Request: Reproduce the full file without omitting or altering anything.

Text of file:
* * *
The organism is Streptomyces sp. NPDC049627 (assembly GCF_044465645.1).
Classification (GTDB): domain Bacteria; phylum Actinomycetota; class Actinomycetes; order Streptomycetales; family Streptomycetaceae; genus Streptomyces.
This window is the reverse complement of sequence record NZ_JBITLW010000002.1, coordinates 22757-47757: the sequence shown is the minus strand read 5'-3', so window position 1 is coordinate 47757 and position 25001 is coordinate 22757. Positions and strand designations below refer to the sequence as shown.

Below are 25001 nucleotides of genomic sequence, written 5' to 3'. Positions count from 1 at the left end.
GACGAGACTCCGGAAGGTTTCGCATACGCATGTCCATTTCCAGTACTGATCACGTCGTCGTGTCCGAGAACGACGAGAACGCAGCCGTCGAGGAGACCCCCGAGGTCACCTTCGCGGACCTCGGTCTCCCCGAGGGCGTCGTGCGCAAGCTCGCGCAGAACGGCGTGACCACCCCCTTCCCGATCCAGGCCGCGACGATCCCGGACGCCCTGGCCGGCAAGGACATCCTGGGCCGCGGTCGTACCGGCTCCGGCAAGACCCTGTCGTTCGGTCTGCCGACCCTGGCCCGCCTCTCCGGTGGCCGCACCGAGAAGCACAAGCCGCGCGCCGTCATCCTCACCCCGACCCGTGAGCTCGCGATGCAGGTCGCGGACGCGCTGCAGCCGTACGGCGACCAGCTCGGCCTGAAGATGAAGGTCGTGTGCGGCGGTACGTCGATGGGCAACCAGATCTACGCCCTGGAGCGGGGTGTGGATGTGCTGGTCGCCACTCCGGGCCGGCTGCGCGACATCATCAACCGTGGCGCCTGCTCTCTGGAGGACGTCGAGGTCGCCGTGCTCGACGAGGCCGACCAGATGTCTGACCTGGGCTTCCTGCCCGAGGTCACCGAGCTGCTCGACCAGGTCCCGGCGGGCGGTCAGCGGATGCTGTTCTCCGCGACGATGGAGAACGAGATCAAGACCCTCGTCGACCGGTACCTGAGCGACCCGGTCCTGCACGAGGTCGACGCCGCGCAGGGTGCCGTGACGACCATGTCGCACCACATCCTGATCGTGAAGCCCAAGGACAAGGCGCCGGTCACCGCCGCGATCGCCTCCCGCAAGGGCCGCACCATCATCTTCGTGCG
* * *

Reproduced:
The organism is Streptomyces sp. NPDC049627 (assembly GCF_044465645.1).
Classification (GTDB): domain Bacteria; phylum Actinomycetota; class Actinomycetes; order Streptomycetales; family Streptomycetaceae; genus Streptomyces.
This window is the reverse complement of sequence record NZ_JBITLW010000002.1, coordinates 22757-47757: the sequence shown is the minus strand read 5'-3', so window position 1 is coordinate 47757 and position 25001 is coordinate 22757. Positions and strand designations below refer to the sequence as shown.

Below are 25001 nucleotides of genomic sequence, written 5' to 3'. Positions count from 1 at the left end.
GACGAGACTCCGGAAGGTTTCGCATACGCATGTCCATTTCCAGTACTGATCACGTCGTCGTGTCCGAGAACGACGAGAACGCAGCCGTCGAGGAGACCCCCGAGGTCACCTTCGCGGACCTCGGTCTCCCCGAGGGCGTCGTGCGCAAGCTCGCGCAGAACGGCGTGACCACCCCCTTCCCGATCCAGGCCGCGACGATCCCGGACGCCCTGGCCGGCAAGGACATCCTGGGCCGCGGTCGTACCGGCTCCGGCAAGACCCTGTCGTTCGGTCTGCCGACCCTGGCCCGCCTCTCCGGTGGCCGCACCGAGAAGCACAAGCCGCGCGCCGTCATCCTCACCCCGACCCGTGAGCTCGCGATGCAGGTCGCGGACGCGCTGCAGCCGTACGGCGACCAGCTCGGCCTGAAGATGAAGGTCGTGTGCGGCGGTACGTCGATGGGCAACCAGATCTACGCCCTGGAGCGGGGTGTGGATGTGCTGGTCGCCACTCCGGGCCGGCTGCGCGACATCATCAACCGTGGCGCCTGCTCTCTGGAGGACGTCGAGGTCGCCGTGCTCGACGAGGCCGACCAGATGTCTGACCTGGGCTTCCTGCCCGAGGTCACCGAGCTGCTCGACCAGGTCCCGGCGGGCGGTCAGCGGATGCTGTTCTCCGCGACGATGGAGAACGAGATCAAGACCCTCGTCGACCGGTACCTGAGCGACCCGGTCCTGCACGAGGTCGACGCCGCGCAGGGTGCCGTGACGACCATGTCGCACCACATCCTGATCGTGAAGCCCAAGGACAAGGCGCCGGTCACCGCCGCGATCGCCTCCCGCAAGGGCCGCACCATCATCTTCGTGCG